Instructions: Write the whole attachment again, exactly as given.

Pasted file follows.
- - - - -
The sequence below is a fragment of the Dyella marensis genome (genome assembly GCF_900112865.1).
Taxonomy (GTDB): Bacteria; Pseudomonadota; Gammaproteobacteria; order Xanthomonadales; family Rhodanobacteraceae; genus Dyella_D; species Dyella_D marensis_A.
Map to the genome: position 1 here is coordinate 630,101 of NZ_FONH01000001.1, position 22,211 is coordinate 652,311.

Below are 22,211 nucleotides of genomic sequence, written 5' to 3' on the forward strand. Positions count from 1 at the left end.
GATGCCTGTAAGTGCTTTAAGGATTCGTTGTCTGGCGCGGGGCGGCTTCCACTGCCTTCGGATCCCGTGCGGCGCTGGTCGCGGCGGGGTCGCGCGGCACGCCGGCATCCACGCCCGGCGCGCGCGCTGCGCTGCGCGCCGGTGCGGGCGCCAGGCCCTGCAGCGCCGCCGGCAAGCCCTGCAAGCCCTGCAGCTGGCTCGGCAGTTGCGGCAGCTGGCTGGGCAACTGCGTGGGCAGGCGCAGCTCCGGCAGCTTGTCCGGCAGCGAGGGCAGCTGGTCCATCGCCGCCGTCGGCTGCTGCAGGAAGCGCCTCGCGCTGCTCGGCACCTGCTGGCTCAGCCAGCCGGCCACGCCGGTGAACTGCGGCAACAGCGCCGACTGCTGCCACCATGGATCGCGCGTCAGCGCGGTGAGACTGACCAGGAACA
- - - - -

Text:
The sequence below is a fragment of the Dyella marensis genome (genome assembly GCF_900112865.1).
Taxonomy (GTDB): Bacteria; Pseudomonadota; Gammaproteobacteria; order Xanthomonadales; family Rhodanobacteraceae; genus Dyella_D; species Dyella_D marensis_A.
Map to the genome: position 1 here is coordinate 630,101 of NZ_FONH01000001.1, position 22,211 is coordinate 652,311.

Below are 22,211 nucleotides of genomic sequence, written 5' to 3' on the forward strand. Positions count from 1 at the left end.
GATGCCTGTAAGTGCTTTAAGGATTCGTTGTCTGGCGCGGGGCGGCTTCCACTGCCTTCGGATCCCGTGCGGCGCTGGTCGCGGCGGGGTCGCGCGGCACGCCGGCATCCACGCCCGGCGCGCGCGCTGCGCTGCGCGCCGGTGCGGGCGCCAGGCCCTGCAGCGCCGCCGGCAAGCCCTGCAAGCCCTGCAGCTGGCTCGGCAGTTGCGGCAGCTGGCTGGGCAACTGCGTGGGCAGGCGCAGCTCCGGCAGCTTGTCCGGCAGCGAGGGCAGCTGGTCCATCGCCGCCGTCGGCTGCTGCAGGAAGCGCCTCGCGCTGCTCGGCACCTGCTGGCTCAGCCAGCCGGCCACGCCGGTGAACTGCGGCAACAGCGCCGACTGCTGCCACCATGGATCGCGCGTCAGCGCGGTGAGACTGACCAGGAACA